By Pritika Kasliwal
Having drunk our way through copious amounts of Eau Vive water we had four bottles at the ready. We found the rest of our materials at the local market, which has everything you could need from solar panels to fresh fruit and veg. It is hard to not get distracted by all the beautiful lambas they sell here. Lambas are the long pieces of patterned cloths the women wear, often with a cheeky phrase printed on such as ‘as pretty as milk’ 😉
Sorry I got distracted by the lambas again.
Once we had the materials we set about making the first of many buoyancy vests in Madagascar. You only need 3 things to make our vest: one rice sack, four 1.5L plastic bottles and rope.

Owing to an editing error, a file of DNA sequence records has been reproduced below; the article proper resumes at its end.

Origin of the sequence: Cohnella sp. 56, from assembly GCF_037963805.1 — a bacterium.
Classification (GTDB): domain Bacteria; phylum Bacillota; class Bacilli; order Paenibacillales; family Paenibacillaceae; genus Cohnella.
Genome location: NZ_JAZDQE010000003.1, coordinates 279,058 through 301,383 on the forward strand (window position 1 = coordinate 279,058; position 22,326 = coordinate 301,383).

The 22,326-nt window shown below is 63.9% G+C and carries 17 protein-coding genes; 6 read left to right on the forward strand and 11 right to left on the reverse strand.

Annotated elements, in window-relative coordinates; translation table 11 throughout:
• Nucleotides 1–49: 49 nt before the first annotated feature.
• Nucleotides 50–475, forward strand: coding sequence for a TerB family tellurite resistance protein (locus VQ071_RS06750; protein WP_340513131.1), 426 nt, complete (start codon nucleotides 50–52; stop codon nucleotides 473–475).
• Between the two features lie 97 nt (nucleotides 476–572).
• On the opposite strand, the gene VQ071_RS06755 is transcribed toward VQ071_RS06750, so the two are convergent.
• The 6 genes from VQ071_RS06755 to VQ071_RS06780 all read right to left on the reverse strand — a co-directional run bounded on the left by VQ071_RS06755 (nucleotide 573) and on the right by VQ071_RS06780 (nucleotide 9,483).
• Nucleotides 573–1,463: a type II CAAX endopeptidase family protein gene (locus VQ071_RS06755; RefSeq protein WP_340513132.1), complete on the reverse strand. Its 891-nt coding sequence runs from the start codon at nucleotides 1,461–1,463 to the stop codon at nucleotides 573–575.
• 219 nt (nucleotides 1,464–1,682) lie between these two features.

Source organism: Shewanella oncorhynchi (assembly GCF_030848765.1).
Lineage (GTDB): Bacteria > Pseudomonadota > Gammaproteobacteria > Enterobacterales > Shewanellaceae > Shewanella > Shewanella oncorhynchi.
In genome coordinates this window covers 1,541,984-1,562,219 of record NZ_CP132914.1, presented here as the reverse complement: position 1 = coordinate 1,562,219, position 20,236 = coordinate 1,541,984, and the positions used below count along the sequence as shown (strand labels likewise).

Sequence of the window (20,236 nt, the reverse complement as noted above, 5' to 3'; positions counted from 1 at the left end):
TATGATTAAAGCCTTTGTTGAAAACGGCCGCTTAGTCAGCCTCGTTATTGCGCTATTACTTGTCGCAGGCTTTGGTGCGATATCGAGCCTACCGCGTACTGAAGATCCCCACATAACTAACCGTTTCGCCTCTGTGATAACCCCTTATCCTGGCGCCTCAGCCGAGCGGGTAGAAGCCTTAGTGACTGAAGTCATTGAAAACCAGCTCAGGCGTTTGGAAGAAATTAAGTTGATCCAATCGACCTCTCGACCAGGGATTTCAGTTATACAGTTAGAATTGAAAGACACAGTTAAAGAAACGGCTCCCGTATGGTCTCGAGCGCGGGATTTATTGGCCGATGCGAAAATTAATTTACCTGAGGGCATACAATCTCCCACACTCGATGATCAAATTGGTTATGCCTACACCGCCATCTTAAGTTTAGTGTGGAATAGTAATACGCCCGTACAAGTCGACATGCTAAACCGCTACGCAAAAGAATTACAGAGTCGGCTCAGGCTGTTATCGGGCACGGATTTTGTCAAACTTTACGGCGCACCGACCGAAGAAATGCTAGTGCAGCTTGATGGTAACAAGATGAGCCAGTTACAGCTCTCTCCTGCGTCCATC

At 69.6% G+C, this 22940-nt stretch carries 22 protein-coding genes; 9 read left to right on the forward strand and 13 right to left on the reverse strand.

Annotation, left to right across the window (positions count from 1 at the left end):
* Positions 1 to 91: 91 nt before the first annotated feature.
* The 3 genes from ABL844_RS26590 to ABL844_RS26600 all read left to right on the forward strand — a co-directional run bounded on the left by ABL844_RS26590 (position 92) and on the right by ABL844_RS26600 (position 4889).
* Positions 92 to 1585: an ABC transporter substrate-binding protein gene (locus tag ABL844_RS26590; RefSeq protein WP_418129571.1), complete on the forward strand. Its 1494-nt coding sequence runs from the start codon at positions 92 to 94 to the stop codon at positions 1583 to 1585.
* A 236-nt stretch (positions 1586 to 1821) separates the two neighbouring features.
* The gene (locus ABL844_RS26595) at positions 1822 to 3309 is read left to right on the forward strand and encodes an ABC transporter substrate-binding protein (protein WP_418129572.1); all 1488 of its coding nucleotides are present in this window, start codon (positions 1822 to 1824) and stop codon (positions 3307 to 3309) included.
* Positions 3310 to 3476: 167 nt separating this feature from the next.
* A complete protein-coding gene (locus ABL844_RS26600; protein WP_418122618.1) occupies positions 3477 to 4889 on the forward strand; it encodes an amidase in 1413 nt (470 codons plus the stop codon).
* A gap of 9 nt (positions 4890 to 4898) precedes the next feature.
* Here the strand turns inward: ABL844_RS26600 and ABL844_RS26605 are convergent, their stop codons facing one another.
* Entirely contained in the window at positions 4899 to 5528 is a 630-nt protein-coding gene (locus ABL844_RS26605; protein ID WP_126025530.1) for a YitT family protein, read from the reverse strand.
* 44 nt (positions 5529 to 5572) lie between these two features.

The rice sacks which are abundant here have a great picture of a zebu-led cart printed on. Zebu are the highly prized humped cows found all over Madagascar. The bottles are sewn in to the rice sack, with one behind the neck and three on the front of the body. Here the rice sacks are made of woven polypropylene making them strong and water resistant. The woven nature of the sack allows us to easily sew in the bottles to form the shape of the vest. It is the air in the plastic bottles that provide the essential buoyancy required to keep the fishermen afloat. Finally the rope then tightly secures the vest on to the body.
Next we will be testing out the buoyancy vests with fishermen from the local village – Ambalahonko!